have dug up the skeletons of 16 horses and a two-wheeled chariot in a
grave dating back to the Roman Empire in north-east Greece, the culture
ministry announced today.
Half of the horses were
buried in pairs, whilst two human skeletons were also discovered in a
dig near Lithohori, in the Kavala region.
Near to the remains of six of the horses archaeologists found a shield, weapons and various other accessories.
Ten of the horse skeletons were complete, and in addition to the
horses, diggers found a grave and four tombs covered with a ceramic
lid, which contained four bronze coins dating back to the fourth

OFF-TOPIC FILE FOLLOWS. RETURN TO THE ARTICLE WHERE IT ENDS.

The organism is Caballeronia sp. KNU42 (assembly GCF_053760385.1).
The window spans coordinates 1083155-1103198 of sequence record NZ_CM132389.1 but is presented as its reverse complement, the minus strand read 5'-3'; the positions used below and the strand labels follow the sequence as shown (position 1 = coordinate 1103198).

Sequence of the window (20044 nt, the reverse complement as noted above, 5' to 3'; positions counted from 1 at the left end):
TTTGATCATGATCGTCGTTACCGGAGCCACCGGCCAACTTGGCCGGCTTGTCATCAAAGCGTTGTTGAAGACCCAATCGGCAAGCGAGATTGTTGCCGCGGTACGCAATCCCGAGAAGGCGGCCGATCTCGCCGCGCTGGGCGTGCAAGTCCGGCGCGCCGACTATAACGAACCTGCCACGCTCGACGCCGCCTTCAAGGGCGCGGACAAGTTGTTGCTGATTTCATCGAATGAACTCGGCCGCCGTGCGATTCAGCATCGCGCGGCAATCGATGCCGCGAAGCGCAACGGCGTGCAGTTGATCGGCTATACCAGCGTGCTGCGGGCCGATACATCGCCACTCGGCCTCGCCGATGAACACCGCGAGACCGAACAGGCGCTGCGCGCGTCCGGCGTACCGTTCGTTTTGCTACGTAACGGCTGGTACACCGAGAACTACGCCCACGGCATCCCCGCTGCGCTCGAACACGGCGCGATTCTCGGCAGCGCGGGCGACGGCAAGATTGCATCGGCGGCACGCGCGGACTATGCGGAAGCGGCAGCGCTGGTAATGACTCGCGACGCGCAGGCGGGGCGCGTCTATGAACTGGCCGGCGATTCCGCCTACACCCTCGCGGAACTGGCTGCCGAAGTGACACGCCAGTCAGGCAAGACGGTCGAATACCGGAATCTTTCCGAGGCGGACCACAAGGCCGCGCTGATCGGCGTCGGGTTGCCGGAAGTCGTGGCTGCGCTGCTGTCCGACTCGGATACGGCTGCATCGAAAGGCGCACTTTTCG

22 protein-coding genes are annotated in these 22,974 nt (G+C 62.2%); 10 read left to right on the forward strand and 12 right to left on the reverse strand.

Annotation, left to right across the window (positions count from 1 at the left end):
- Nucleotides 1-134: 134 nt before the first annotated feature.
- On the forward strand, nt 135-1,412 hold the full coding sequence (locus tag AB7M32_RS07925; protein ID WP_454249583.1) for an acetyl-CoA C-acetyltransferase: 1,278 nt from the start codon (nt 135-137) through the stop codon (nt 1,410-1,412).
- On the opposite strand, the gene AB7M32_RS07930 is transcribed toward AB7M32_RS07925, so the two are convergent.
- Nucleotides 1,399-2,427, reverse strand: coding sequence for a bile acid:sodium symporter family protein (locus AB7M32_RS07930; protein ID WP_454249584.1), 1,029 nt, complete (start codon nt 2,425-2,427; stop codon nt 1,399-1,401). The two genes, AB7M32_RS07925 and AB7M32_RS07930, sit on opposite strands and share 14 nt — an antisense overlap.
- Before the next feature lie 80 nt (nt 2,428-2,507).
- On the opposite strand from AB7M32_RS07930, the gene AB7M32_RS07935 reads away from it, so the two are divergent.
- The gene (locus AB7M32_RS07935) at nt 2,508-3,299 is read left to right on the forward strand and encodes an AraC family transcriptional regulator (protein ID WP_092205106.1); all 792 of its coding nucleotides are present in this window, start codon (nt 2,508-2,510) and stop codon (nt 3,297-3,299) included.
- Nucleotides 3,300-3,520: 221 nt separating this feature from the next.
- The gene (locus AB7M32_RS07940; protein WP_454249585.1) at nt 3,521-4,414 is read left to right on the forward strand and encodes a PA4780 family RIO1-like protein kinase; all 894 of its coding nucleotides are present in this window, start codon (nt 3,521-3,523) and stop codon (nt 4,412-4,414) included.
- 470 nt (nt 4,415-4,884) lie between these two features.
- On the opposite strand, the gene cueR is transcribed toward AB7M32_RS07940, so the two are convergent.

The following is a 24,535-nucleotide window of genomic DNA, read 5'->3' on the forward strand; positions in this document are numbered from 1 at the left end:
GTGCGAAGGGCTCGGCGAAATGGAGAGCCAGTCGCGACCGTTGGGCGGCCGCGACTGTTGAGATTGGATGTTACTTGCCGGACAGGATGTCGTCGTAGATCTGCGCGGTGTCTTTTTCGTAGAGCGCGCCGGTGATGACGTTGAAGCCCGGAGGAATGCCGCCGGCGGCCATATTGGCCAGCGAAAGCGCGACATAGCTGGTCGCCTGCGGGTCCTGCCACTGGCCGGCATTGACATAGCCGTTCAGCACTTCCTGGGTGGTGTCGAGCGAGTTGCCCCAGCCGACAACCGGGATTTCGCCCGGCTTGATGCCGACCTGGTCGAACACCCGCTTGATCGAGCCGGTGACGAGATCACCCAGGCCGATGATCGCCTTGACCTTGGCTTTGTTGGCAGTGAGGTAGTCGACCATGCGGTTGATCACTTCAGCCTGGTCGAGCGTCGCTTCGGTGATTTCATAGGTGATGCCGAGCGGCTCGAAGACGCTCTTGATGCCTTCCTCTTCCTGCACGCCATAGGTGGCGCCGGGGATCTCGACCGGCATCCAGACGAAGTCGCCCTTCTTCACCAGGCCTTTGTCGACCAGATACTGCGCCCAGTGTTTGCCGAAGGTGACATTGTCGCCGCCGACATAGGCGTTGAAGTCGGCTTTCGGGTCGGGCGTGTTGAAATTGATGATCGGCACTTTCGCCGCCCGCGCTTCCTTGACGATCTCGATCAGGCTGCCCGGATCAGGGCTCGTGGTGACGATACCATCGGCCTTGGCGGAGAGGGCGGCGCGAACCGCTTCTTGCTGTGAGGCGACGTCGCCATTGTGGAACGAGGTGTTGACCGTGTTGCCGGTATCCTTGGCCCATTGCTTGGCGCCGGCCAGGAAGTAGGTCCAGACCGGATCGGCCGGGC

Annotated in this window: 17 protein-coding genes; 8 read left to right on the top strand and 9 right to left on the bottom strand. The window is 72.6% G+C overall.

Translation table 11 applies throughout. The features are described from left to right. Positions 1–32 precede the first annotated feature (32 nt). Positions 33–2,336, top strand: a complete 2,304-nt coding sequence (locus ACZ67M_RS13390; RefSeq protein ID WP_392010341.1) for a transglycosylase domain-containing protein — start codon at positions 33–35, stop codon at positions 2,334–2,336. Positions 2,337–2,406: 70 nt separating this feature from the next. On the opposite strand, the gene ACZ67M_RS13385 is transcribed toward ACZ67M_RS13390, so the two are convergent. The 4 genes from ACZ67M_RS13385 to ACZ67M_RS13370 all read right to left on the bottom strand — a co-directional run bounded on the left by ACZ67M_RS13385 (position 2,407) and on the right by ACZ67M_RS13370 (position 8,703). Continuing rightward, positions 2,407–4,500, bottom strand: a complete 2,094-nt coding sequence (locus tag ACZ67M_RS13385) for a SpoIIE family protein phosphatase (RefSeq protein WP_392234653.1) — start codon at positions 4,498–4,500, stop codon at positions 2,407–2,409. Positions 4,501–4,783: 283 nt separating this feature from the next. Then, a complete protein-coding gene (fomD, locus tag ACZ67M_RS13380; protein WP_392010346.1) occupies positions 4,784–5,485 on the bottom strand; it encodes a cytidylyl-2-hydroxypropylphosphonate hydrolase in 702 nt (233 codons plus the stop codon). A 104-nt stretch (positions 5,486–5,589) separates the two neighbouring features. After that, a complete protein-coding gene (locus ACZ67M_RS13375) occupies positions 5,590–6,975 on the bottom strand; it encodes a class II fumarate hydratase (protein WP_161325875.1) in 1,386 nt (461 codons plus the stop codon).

The chariot, dating from the first or second century AD, was
“undoubtedly designed to be used in war or hunting”, the ministry said.
The chariot was decorated with a frieze relief in bronze, depicting
three of Hercules’ labours: namely, the Cerberus dog, the wild boar of
Erymanthian, and the Stymphalian birds.
The ministry said that in 2007 archaeologists discovered a chariot
wheel placed underneath two horse skeletons in the same area.
These excavations were begun to mark the beginning of work on a new
motorway linking the Ionian Sea in the west with the Greek-Turkish